Initial public offerings often are bonanzas for company management and other insiders. In the case of Aprimo Inc. and ExactTarget Inc. -two Indianapolis software firms on deck to go public-a throng of local business and technology leaders who provided early financial backing would see a rich payoff as well.
Filings with the Securities and Exchange Commission show the companies snared as investors a who's who of Indianapolis business, from former venture capitalist Bob Compton to financial adviser David Knall and technology executive Scott Webber.
If they pocket rich profits on Aprimo or ExactTarget, they may roll gains into other technology upstarts hungry for capital.
"You can't say what everybody is going to do" if they collect a payoff on a technology investment, said local technology leader Mark Hill, who manages the investment firm Collina Ventures. "Some people might buy a new Porsche. But people who have success in it, and have capital to deploy, are apt to do it again."
It's a virtuous cycle that bodes well for the city's fledgling technology sector, and it's been gaining momentum for more than a decade.
One of the early breakthroughs: Locally based Software Artistry Inc.'s $200 million sale to IBM in 1997. Then there was the 1999 IPO for locally based Interactive Intelligence and, more recently, a spate of buyouts, including the 2005 sale of Hill's Carmel-based banking-software firm, Baker Hill.
Hill was one of the earliest investors in Aprimo, a marketing-software firm launched a decade ago. He said he chose to invest because he believed in CEO William Godfrey, a former Software Artistry executive.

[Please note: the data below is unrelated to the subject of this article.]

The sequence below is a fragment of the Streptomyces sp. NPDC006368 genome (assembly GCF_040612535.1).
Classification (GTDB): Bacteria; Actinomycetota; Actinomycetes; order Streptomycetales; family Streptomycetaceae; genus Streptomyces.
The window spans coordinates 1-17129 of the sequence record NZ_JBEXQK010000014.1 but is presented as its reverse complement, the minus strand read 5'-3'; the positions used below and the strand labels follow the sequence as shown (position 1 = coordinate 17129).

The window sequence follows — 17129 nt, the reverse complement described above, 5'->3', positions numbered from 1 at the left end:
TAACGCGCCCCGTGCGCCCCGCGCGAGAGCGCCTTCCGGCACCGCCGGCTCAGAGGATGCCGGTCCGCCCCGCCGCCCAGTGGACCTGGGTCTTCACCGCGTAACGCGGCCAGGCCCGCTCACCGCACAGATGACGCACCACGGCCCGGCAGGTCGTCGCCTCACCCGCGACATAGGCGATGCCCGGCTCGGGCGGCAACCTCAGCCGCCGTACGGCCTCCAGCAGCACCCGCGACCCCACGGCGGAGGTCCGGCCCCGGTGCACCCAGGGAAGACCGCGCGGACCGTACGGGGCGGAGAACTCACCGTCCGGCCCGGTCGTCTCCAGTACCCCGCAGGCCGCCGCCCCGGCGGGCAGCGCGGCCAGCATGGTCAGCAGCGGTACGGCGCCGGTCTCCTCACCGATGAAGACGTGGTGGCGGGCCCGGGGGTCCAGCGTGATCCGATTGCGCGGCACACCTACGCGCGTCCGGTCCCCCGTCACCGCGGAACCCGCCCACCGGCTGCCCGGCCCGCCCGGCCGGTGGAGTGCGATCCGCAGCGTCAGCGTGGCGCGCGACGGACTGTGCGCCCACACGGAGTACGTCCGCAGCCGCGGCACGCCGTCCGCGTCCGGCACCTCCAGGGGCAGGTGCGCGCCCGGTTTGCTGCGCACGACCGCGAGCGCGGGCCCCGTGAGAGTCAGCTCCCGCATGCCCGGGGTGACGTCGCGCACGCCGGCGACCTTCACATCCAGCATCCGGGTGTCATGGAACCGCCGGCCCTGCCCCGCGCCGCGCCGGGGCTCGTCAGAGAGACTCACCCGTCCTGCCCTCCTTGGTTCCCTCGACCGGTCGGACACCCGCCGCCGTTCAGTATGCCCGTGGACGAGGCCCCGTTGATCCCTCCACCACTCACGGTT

Compton helped fund both companies and is chairman of ExactTarget, a maker of software that helps clients create, target and deliver permission-based e-mails. A long list of other technology executives has money in one or the other, the SEC filings show.
Compton, who now lives in Memphis, could not be reached. But he told Midwest-Business.comlate last year that 2007 "marks my 20th year of investing in earlystage, high-tech companies in Indiana. My vintage investments from the 1990s are now all bearing fruit."
He's seen the wealth-building power of IPOs firsthand. Compton was a director of Interactive Intelligence when it went public at $13 a share. Those who got in early saw the biggest payoff, as is typically the case in investing. Regulatory filings show that investors before the IPO paid an average of just $1.01 for each share.
Beyond that initial pop, companies going public have the potential for longterm price appreciation.
But there are no guarantees, as Interactive's performance shows. It's had a topsyturvy ride, with investors who cashed out at the right time able to pocket big gains. But 2008 has been brutal-the company's stock has shed nearly half its value, leaving it only a hair above the IPO price.
Both Aprimo and ExactTarget disclosed their plans to go public last fall, before the stock market turned moribund. Neither has revealed details, such as the selling price for shares. Aprimo estimates it will raise $50 million, while ExactTarget projects $86 million.
Investing in people
Some prominent investment pros already are in. SEC filings show David Knall-a financial adviser with Stifel Nicolaus & Co. whose team oversees $6 billion in assets-has money in both companies.
Brian Cooke, managing director of Wachovia Securities' Cooke Financial Group, said he invested in ExactTarget around the time it launched in 2000-largely on the strength of his friendship with CEO Scott Dorsey, whom he'd gotten to know when both were students at Indiana University in the late 1980s.
"I really believe in Scott Dorsey," said Cooke, whose group oversees $1.3 billion in assets. "He is such a hard worker and an honorable guy. I knew he would be successful."
Let's hope ExactTarget's Dorsey and Aprimo's Godfrey don't disappoint as they step onto the public stage. The wealth they're poised to create would help stoke the breakthrough technology companies of tomorrow. It's all about building on successes.